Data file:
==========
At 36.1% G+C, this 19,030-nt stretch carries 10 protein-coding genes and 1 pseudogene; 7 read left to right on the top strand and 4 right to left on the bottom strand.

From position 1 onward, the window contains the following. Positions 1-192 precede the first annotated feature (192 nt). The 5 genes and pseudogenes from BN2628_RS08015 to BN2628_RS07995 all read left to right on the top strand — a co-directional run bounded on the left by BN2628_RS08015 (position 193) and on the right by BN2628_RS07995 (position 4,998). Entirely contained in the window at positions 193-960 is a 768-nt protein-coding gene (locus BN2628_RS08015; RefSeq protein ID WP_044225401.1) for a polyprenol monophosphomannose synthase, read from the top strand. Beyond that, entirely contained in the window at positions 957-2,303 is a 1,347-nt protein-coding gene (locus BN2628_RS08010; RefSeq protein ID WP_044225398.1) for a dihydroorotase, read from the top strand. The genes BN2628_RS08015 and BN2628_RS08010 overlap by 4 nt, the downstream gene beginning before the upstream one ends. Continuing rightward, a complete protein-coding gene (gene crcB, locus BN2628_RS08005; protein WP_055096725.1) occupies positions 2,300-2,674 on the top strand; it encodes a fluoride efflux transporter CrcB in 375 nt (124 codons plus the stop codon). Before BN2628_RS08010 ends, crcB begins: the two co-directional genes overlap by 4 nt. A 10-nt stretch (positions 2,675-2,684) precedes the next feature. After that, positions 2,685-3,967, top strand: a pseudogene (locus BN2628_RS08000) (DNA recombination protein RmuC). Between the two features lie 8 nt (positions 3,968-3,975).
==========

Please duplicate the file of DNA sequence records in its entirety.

At 36.1% G+C, this 19,030-nt stretch carries 10 protein-coding genes and 1 pseudogene; 7 read left to right on the top strand and 4 right to left on the bottom strand.

From position 1 onward, the window contains the following. Positions 1-192 precede the first annotated feature (192 nt). The 5 genes and pseudogenes from BN2628_RS08015 to BN2628_RS07995 all read left to right on the top strand — a co-directional run bounded on the left by BN2628_RS08015 (position 193) and on the right by BN2628_RS07995 (position 4,998). Entirely contained in the window at positions 193-960 is a 768-nt protein-coding gene (locus BN2628_RS08015; RefSeq protein ID WP_044225401.1) for a polyprenol monophosphomannose synthase, read from the top strand. Beyond that, entirely contained in the window at positions 957-2,303 is a 1,347-nt protein-coding gene (locus BN2628_RS08010; RefSeq protein ID WP_044225398.1) for a dihydroorotase, read from the top strand. The genes BN2628_RS08015 and BN2628_RS08010 overlap by 4 nt, the downstream gene beginning before the upstream one ends. Continuing rightward, a complete protein-coding gene (gene crcB, locus BN2628_RS08005; protein WP_055096725.1) occupies positions 2,300-2,674 on the top strand; it encodes a fluoride efflux transporter CrcB in 375 nt (124 codons plus the stop codon). Before BN2628_RS08010 ends, crcB begins: the two co-directional genes overlap by 4 nt. A 10-nt stretch (positions 2,675-2,684) precedes the next feature. After that, positions 2,685-3,967, top strand: a pseudogene (locus BN2628_RS08000) (DNA recombination protein RmuC). Between the two features lie 8 nt (positions 3,968-3,975).